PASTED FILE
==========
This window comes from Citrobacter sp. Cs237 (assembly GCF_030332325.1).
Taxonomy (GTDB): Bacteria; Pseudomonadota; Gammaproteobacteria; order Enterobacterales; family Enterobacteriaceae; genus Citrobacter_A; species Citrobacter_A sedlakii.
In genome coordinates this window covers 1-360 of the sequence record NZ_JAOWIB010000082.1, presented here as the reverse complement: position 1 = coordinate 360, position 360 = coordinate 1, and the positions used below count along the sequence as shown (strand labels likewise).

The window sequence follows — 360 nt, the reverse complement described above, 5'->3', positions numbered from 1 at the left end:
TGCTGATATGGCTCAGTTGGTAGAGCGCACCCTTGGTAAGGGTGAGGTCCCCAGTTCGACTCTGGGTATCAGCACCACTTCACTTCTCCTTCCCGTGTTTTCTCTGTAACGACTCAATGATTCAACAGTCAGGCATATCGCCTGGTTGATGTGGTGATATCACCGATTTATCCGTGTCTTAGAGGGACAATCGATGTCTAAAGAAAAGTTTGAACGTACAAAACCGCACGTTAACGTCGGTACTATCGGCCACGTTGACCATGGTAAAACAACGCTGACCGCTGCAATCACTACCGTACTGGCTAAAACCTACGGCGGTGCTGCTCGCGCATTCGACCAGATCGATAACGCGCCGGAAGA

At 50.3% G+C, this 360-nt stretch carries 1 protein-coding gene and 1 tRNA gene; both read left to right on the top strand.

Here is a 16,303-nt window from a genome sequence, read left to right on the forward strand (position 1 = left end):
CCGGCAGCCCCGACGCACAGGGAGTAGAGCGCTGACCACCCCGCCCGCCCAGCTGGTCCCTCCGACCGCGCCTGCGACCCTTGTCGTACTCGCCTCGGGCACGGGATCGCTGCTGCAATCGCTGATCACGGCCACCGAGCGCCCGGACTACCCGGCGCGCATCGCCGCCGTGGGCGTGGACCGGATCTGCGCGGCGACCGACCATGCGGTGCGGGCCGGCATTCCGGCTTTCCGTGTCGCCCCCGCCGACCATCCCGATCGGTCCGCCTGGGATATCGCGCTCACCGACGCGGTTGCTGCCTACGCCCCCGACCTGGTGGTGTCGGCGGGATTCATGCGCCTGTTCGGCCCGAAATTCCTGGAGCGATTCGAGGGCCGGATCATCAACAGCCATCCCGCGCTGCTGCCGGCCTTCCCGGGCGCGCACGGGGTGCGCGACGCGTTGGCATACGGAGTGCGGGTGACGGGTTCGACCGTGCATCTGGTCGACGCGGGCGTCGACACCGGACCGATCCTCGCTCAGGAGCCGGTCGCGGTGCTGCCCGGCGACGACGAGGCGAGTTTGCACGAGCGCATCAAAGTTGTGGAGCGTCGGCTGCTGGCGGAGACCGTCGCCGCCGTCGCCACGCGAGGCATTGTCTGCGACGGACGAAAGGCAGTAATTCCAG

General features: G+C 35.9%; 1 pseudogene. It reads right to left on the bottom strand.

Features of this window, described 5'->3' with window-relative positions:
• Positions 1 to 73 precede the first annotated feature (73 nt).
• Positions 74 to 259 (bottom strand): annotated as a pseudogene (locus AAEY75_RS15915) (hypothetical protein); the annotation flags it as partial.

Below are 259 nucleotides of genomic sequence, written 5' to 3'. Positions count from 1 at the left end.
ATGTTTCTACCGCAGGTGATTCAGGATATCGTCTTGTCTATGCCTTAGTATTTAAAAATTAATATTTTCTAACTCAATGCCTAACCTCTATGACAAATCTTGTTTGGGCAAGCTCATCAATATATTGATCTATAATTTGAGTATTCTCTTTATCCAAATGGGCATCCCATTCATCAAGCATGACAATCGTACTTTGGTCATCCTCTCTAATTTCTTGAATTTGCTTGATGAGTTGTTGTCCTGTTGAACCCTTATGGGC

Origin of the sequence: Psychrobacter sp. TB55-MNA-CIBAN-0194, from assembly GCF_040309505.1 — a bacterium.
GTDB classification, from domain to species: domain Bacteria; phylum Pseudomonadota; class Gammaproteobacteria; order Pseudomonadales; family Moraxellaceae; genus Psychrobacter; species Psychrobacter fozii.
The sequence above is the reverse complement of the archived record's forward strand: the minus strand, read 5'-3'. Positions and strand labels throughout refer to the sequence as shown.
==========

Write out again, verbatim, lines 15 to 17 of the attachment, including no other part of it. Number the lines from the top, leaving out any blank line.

Origin of the sequence: Psychrobacter sp. TB55-MNA-CIBAN-0194, from assembly GCF_040309505.1 — a bacterium.
GTDB classification, from domain to species: domain Bacteria; phylum Pseudomonadota; class Gammaproteobacteria; order Pseudomonadales; family Moraxellaceae; genus Psychrobacter; species Psychrobacter fozii.
The sequence above is the reverse complement of the archived record's forward strand: the minus strand, read 5'-3'. Positions and strand labels throughout refer to the sequence as shown.